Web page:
Choose a course and provider that is actually accredited by a recognised body:
British Council (Global)
Cambridge English (University of Cambridge)
A good course can be taken by intensive residential study in 14 days, although will cost you £1200-£1500. You can also study over 3 or 6 months while still in education or with work commitments.
Language teacher training courses are also provided by employers where you are employed as a teacher and train at the same time.
Some example organisations
Language link (Russia)
ESL Starter (China)
Bridge Abroad (Brazil)
There are a good few other language schools that offer paid employment and accredited training courses around the world.
What type of qualities do English language teachers have?
Being able to plan, organise, motivated, independent thinker, considerate, good communicator, initiative, time management are just a few.
Getting on with others at different age levels and backgrounds is also required.
Finding and accepting a job
Qualified English language teachers that have the required soft skills, manners and reasonably groomed can find full or part time work any time of the year abroad.
Search online for ESL teaching jobs and you will see many from around the world. Language centres, state schools, colleges, universities, governments and training organisations.
Applying direct to employer’s advertisements could give you negotiating room for a better salary package as they will have less employment costs.
Going through a recruitment company is another option where you can state what, where, when, salary and they will contact prospective employers on your behalf. Never pay a recruiter any money anytime to find a job.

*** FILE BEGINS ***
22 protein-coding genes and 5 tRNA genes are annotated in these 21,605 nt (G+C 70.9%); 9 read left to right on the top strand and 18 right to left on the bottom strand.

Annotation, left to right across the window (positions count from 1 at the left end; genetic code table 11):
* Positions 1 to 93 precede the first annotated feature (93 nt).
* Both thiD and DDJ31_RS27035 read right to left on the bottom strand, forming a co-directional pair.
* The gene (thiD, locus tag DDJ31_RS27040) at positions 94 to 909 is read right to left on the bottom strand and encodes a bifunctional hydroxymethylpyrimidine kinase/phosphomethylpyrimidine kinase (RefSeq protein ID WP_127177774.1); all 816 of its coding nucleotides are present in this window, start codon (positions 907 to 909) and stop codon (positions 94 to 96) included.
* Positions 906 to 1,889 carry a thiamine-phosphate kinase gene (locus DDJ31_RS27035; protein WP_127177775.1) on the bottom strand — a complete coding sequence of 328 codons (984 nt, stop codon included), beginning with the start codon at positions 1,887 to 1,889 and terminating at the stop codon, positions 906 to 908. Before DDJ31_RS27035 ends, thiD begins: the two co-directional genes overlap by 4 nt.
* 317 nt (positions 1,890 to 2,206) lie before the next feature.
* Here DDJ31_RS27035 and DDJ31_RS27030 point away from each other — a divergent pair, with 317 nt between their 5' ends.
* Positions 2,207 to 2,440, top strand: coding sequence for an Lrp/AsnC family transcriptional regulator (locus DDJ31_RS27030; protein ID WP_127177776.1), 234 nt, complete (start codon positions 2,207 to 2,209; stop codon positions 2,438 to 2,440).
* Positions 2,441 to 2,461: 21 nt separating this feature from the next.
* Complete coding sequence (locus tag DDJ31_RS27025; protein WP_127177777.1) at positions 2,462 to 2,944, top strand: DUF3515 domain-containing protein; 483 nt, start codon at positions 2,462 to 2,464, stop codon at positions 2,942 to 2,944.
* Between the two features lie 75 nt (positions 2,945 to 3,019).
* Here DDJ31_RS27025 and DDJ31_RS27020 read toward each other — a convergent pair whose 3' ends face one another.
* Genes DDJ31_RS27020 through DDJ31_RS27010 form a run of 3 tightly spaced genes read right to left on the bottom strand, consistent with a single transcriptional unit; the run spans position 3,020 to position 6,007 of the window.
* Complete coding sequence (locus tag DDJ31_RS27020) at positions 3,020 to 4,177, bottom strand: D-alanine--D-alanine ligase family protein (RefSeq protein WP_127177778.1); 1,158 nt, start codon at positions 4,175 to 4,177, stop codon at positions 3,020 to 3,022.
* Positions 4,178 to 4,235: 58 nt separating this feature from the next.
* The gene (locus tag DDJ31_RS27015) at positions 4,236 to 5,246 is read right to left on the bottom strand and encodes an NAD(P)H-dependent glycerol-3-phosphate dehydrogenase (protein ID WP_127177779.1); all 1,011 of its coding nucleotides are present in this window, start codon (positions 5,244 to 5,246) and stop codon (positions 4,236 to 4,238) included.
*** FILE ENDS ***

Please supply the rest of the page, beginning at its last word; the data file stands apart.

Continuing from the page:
Online job boards also provide the chance to upload your resume and schools contact you.
Requirements for you as a teacher of English to meet will depend on the country you wish to teach in. Common are:
- Native English speaker
- Must be from USA, South Africa, UK, New Zealand, Canada, Ireland Australia
- Recognised teaching qualification
Look at job descriptions and see if you could meet all the requirements of the employer, work permit and residency. Good idea to also check on the embassy website for residency documents, age, experience needed for foreign teachers.
Standard requested documents could include:
Resume, photograph, medical report, education certificates + transcripts, data page passport copy, criminal record check from your home country. They may also require to be certified and legalised.
Takes time to gather all the paperwork, so do not say to an employer you can start next week unless you have all documents ready.
Skype, telephone or face to face in person interview.
Choose wisely the country, employer, sector and age of students you want to teach. Salaries and benefits are much greater in Taiwan, South Korea, UK, Spain, Germany, and Sweden.
Check to see if accommodation is provided, flight ticket, medical insurance in advance and other benefits.
Research the location of the school depending on town, city, rural and transport.
What is the salary and how the package is made up?
Never sign or agree to a contract until you have asked questions/receive answers and are happy with the terms and conditions.
Remember you may require a work visa/permit issued by the government in your new country. Z visa for China.
Starting costs as a teacher
A budget of around £1,500-£2000 will help you through to your first wage payment for many countries. Think about:
- Cost of flight you need to pay yourself
- New clothing
- Documents & processing, medicals
- Food, travel and spending money
- Medical insurance
- Accommodation rental you might have to fund
Take this from a wiser older person (Me). Save part of your salary each month in case of emergencies, job loss and for the future. Yes, have fun by all means, but there comes a time when life after teaching English abroad is over for you. Have a sizeable savings fund to return home or start a new chapter elsewhere in your life.
With a realistic plan that includes allowing enough time to become qualified as an English teacher you can set yourself up for years of sustainable teaching in the countries of your choice. Take time to find out what age group and type of employer works for you from schools, training centres or teach English to adults at university.